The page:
September 16, 2017 –
July 28, 2018
This year-long research season uses the work of the artist Seth Price as a lens to think about our contemporary moment.

Our point of departure is the work of the artist Seth Price. From there, a series of open questions map out a broad thematic territory for a year-long schedule of public events: reading groups, lectures, performances, screenings, and other events explore artists and ideas that emerge as related or as relevant in productive ways.

Please join the collective conversation as it evolves over the course of the year: attend an event, consult some of the online resources, and visit the Wattis bar for additional materials.

The CCA reading group includes Gwen Allen, Dena Beard, Dodie Bellamy, Anthony Discenza, Drew Heitzler, Anthony Huberman, Kevin Killian, Claudia LaRocco, Bob Linder, Brian Moran, Viniita Moran, Kim Nguyen, Jenevive Nykolak, Ryan Peter, Ross Sappenfield, Davina Semo, James Voorhies, and Tanya Zimbardo, with research assistance by Lisa Heinis. The essays are edited by Jeanne Gerrity and the events are produced by Leila Grothe.

With special thanks to Seth Price and his entire studio.

Season 4: Seth Price is on our mind is curated by Anthony Huberman.

(Learn more about our research seasons here.)
Seth Price is on our mind.

Seth Price, 'Different Kinds of Art,' 2004
Seth Price, "Different Kinds of Art," 2004

Introduction by Anthony Huberman

There’s not much that isn't already processed. Artificial systems prepare or modify the objects we use, the images we see, the protocols we follow, or the food we eat. Raw data gets compressed and encoded in such a way as to be perfectly legible but also perfectly mutable.

It has to do with smoothing out the edges and making things easier to swallow. It's become the way of the world.

But if information is elastic, manufactured, and re-adjustable, it also becomes unreliable and ripe for abuse. People can decide that news is real and then fake and then real again, all over the course of a single afternoon.

Seth Price (b. 1973) adds problems to those transitions. He delays and drags them out, inserting knots and contradictions. His enemy is the image: it’s too disembodied, too convincing, and too plastic. It instantly flattens three dimensions into two and makes the world into a picture. Price works to prevent objects and ideas from settling into the comfort zone of the image.

(...continue reading).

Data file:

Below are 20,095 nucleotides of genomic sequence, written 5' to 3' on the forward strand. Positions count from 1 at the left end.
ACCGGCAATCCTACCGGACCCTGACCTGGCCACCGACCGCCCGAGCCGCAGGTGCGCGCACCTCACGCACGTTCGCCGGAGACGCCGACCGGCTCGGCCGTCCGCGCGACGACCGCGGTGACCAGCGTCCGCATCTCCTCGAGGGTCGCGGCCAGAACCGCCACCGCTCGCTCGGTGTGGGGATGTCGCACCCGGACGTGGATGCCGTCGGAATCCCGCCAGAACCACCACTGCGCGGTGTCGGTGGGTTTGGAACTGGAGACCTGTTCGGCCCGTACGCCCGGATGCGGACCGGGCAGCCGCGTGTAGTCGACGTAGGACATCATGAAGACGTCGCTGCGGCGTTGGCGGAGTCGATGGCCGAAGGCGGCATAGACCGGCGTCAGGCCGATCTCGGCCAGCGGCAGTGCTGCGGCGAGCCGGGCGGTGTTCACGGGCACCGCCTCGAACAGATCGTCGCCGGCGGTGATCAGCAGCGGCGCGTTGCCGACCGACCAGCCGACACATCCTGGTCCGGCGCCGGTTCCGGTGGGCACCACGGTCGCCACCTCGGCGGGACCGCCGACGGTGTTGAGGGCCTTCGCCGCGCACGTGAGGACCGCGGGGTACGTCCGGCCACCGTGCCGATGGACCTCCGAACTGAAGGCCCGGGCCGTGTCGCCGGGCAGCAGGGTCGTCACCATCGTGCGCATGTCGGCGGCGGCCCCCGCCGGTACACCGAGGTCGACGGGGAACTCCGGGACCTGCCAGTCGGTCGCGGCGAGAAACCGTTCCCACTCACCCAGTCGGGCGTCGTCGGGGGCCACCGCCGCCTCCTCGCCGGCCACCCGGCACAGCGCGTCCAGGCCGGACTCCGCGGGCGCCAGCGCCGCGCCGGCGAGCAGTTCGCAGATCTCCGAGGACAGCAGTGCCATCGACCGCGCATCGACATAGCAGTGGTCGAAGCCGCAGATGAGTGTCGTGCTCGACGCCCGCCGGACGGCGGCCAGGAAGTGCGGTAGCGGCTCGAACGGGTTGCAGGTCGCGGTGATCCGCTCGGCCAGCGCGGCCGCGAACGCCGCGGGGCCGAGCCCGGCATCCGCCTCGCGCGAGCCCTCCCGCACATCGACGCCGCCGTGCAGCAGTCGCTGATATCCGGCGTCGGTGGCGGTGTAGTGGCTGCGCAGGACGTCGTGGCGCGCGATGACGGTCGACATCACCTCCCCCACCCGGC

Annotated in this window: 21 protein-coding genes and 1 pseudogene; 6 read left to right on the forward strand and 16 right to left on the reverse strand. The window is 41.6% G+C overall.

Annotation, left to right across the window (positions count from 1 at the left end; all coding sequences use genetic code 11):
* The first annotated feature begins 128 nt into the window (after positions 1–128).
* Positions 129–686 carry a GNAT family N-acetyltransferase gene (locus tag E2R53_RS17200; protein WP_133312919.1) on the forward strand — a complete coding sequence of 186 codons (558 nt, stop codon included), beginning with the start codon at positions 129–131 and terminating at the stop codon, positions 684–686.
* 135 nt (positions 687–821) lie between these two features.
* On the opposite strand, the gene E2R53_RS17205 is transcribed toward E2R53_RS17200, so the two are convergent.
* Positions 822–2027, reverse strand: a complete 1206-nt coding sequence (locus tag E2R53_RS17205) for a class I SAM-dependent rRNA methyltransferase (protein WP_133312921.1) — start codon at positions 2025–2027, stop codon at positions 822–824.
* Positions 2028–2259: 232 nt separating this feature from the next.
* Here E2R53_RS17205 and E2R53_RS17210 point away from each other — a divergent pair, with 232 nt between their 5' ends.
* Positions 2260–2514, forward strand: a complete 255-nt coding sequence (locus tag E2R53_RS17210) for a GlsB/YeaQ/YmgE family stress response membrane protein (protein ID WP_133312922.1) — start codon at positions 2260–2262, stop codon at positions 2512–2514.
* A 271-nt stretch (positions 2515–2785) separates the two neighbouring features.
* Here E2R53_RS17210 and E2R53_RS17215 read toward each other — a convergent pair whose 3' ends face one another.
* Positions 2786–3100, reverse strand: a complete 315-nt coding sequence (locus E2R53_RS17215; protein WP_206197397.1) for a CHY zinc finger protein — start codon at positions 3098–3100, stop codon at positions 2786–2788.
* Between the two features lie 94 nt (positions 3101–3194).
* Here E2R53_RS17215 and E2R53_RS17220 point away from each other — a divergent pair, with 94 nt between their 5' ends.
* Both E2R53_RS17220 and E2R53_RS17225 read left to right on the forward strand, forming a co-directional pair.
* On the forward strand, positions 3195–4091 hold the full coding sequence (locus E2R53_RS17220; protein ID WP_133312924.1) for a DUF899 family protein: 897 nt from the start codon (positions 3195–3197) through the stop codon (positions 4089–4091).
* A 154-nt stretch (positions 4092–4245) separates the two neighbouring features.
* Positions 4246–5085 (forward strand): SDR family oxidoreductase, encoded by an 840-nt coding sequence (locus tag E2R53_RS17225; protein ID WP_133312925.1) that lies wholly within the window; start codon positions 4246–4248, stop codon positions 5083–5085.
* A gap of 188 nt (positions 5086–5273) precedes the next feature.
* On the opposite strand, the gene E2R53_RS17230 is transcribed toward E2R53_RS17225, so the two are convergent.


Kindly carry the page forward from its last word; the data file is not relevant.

The season began in September with a lecture by Michelle Kuo. Then, we screened Price's Redistribution introduced by Tanya Zimbardo. Then, we went to SFMOMA, where David Senior and Gwen Allen led a "show and tell" of artist-made matchbooks, invitation cards, and other forms of distribution. Then, Leslie Thornton screened parts of her film about children being raised on television, along with related films by Seth Price and James Richards. Then, Andrew Culp spoke about the aesthetics of refusal and imagined what it might mean to develop a contemporary agitprop.

We then published a series of new essays inspired and informed by the work of Seth Price: Dodie Bellamy and Kevin Killian consider Price's The World, a 2014 print edition; Ross Sappenfield takes a close look at Title Variable (2001-ongoing); Drew Heitzler focuses on negative space and Bob Linder on music; Claudia La Rocco and James Voorhies apply a series of rules and invent an "algorithm" for writing a text about Seth Price, Anthony Discenza imagines a "coda" to Price's Redistribution (2007 - ) in the form of a short story, and Vee Moran talks to Ryan Martin of Dais Records about Price's 2012 record Army Jacket.

Then, it was time for Seth Price's visit, and he was joined by Sohrab Mohebbi in conversation. Then, Sun-ha Hong visited from MIT to talk about what data is doing to our bodies. Then, the composer and sound artist James Fei processed and re-processed the room with a live performance of his own work as well as a famous piece by Alvin Lucier. Then, the novelist Sheila Heti spoke with Ross Simonini about her new book and about autofiction. Then, Cindy Mochizuki hosted a "Witches' Table" with tarot card readings. Then, Kim Gordon performed a live improvisation for voice and electric guitar.

Click on the names above to read more about each one and to see/hear documentation.